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A protective monoclonal antibody targets a site of vulnerability on the surface of Rift Valley Fever Virus

DOI: 10.1016/j.celrep.2018.12.001 DOI Help

Authors: Elizabeth R. Allen (Wellcome Centre for Human Genetics, University of Oxford) , Stefanie A. Krumm (Kings College London) , Jayna Raghwani (University of Oxford) , Steinar Halldorsson (Wellcome Centre for Human Genetics, University of Oxford) , Angela Elliott (MRC-University of Glasgow Centre for Virus Research) , Victoria A. Graham (Public Health England) , Elina Koudriakova (MRC-University of Glasgow Centre for Virus Research) , Karl Harlos (Wellcome Centre for Human Genetics, University of Oxford) , Daniel Wright (The Jenner Institute, University of Oxford) , George M. Warimwe (University of Oxford; Kenya Medical Research Institute (KEMRI)) , Benjamin Brennan (MRC-University of Glasgow Centre for Virus Research) , Juha T. Huiskonen (Wellcome Centre for Human Genetics, University of Oxford) , Stuart D. Dowall (Public Health England) , Richard M. Elliott (MRC-University of Glasgow Centre for Virus Research) , Oliver G. Pybus (University of Oxford) , Dennis R. Burton (The Scripps Research Institute; Ragon Institute of MGH, Harvard; MIT) , Roger Hewson (Public Health England) , Katie J. Doores (Kings College London) , Thomas A. Bowden (Wellcome Centre for Human Genetics, University of Oxford; The Scripps Research Institute)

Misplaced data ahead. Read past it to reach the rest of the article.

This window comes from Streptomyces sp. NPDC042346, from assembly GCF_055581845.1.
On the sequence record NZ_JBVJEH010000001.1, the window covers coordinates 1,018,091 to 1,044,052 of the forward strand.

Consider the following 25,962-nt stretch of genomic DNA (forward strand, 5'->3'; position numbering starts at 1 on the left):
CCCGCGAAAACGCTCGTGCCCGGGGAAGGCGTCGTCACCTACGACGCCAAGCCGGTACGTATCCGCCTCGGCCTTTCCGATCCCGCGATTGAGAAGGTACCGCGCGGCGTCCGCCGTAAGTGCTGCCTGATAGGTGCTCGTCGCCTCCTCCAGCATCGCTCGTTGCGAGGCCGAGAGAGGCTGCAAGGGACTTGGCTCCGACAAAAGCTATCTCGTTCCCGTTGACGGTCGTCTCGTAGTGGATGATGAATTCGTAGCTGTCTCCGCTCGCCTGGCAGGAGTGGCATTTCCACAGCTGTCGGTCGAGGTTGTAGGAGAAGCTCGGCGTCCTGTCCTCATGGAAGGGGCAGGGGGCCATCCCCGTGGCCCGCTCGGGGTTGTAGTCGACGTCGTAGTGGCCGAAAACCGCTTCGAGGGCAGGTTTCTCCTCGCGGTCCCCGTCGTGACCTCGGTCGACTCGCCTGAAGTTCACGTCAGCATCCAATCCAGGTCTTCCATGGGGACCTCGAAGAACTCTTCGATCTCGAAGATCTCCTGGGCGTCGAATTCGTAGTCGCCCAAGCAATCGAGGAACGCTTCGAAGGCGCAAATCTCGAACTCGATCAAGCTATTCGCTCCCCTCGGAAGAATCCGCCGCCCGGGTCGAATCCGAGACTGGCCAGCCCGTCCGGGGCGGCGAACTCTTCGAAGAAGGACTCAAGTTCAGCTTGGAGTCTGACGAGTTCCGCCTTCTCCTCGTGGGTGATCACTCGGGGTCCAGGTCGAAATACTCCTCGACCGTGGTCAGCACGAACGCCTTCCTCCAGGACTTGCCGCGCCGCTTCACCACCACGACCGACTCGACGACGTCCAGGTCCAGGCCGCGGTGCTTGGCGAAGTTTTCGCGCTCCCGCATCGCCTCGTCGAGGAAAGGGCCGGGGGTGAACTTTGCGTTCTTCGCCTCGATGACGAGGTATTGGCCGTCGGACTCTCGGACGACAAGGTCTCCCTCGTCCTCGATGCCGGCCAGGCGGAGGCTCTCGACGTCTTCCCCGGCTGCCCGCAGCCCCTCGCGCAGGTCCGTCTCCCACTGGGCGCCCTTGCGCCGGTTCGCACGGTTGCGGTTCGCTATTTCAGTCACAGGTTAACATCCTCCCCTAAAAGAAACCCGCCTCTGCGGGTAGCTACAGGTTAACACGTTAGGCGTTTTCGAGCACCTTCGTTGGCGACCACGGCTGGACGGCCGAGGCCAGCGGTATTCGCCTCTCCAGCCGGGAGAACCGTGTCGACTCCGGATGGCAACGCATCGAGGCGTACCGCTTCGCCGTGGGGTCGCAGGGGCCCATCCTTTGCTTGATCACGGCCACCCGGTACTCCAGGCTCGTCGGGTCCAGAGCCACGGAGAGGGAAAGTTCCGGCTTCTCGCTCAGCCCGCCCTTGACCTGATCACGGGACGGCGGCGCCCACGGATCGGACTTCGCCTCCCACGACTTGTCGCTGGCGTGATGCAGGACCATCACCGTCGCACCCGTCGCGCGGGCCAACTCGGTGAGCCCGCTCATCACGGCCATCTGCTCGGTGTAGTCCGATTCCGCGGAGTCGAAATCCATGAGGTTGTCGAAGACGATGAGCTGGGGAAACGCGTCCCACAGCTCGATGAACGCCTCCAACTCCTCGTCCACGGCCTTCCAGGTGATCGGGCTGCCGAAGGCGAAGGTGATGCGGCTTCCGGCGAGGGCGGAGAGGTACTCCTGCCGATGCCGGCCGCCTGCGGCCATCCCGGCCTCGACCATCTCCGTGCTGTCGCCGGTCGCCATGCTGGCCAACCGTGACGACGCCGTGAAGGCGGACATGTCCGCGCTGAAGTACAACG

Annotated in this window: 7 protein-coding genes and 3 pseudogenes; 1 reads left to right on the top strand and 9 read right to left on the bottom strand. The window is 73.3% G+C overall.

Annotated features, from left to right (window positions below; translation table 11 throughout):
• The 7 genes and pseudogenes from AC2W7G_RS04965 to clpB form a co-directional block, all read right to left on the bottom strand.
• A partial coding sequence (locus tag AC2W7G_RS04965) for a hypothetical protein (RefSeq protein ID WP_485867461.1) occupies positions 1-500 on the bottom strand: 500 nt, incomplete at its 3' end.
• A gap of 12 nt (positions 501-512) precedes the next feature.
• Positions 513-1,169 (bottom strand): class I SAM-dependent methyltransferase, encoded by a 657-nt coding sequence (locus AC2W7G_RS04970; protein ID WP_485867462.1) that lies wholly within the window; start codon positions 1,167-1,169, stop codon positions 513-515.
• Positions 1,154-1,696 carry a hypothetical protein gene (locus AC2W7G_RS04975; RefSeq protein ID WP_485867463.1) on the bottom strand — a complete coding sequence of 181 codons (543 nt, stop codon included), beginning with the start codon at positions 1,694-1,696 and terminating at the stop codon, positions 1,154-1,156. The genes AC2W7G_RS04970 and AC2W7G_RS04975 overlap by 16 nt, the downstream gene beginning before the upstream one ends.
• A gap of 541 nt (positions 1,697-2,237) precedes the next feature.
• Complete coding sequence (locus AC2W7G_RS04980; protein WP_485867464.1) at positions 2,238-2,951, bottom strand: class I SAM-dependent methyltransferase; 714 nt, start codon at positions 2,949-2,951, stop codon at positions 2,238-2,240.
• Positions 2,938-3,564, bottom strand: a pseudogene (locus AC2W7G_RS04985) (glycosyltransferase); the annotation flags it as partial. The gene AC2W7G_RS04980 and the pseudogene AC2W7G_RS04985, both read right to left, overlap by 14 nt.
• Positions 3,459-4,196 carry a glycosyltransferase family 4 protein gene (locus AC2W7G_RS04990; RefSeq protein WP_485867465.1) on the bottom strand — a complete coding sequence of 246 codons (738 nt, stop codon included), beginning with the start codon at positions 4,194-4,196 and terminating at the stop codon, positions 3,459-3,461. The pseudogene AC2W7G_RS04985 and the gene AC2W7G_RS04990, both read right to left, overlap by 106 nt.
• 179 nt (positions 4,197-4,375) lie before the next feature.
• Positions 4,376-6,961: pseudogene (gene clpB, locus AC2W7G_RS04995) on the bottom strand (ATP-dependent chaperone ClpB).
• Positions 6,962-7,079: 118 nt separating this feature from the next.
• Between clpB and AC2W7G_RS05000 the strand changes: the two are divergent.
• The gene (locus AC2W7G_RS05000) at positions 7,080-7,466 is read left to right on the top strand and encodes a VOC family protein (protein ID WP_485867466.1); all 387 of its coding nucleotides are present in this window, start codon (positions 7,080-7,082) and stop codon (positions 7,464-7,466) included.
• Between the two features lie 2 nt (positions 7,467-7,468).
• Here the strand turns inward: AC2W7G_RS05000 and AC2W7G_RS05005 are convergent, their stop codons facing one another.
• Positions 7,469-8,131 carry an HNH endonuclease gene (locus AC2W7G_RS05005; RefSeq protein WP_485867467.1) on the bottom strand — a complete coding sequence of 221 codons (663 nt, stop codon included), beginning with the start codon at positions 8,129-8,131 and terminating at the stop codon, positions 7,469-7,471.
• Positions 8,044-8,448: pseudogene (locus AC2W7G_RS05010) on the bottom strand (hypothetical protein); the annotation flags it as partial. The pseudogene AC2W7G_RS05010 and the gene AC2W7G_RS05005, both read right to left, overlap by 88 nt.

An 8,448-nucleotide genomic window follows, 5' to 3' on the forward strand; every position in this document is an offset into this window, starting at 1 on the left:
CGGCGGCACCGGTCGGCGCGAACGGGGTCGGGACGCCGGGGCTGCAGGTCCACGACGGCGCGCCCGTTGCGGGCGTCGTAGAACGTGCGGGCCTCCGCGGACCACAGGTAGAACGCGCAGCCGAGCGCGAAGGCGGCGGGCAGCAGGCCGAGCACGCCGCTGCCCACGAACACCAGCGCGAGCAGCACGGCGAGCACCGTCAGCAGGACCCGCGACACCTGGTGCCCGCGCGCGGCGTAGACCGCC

Co-authored by industrial partner: No

Type: Journal Paper
Journal: Cell Reports , VOL 25 , PAGES 3750 - 3758.e4

State: Published (Approved)
Published: December 2018
Diamond Proposal Number(s): 14744

Open Access Open Access

Abstract: The Gn subcomponent of the Gn-Gc assembly that envelopes the human and animal pathogen, Rift Valley fever virus (RVFV), is a primary target of the neutralizing antibody response. To better understand the molecular basis for immune recognition, we raised a class of neutralizing monoclonal antibodies (nAbs) against RVFV Gn, which exhibited protective efficacy in a mouse infection model. Structural characterization revealed that these nAbs were directed to the membrane-distal domain of RVFV Gn and likely prevented virus entry into a host cell by blocking fusogenic rearrangements of the Gn-Gc lattice. Genome sequence analysis confirmed that this region of the RVFV Gn-Gc assembly was under selective pressure and constituted a site of vulnerability on the virion surface. These data provide a blueprint for the rational design of immunotherapeutics and vaccines capable of preventing RVFV infection and a model for understanding Ab-mediated neutralization of bunyaviruses more generally.

Journal Keywords: phlebovirus; Rift Valley fever virus; antibody; structure; bunyavirus; virus-host interactions; immune response; vaccine; antiviral; neutralization

Subject Areas: Biology and Bio-materials, Medicine


Instruments: I03-Macromolecular Crystallography

Documents:
1-s2.0-S2211124718319120-main.pdf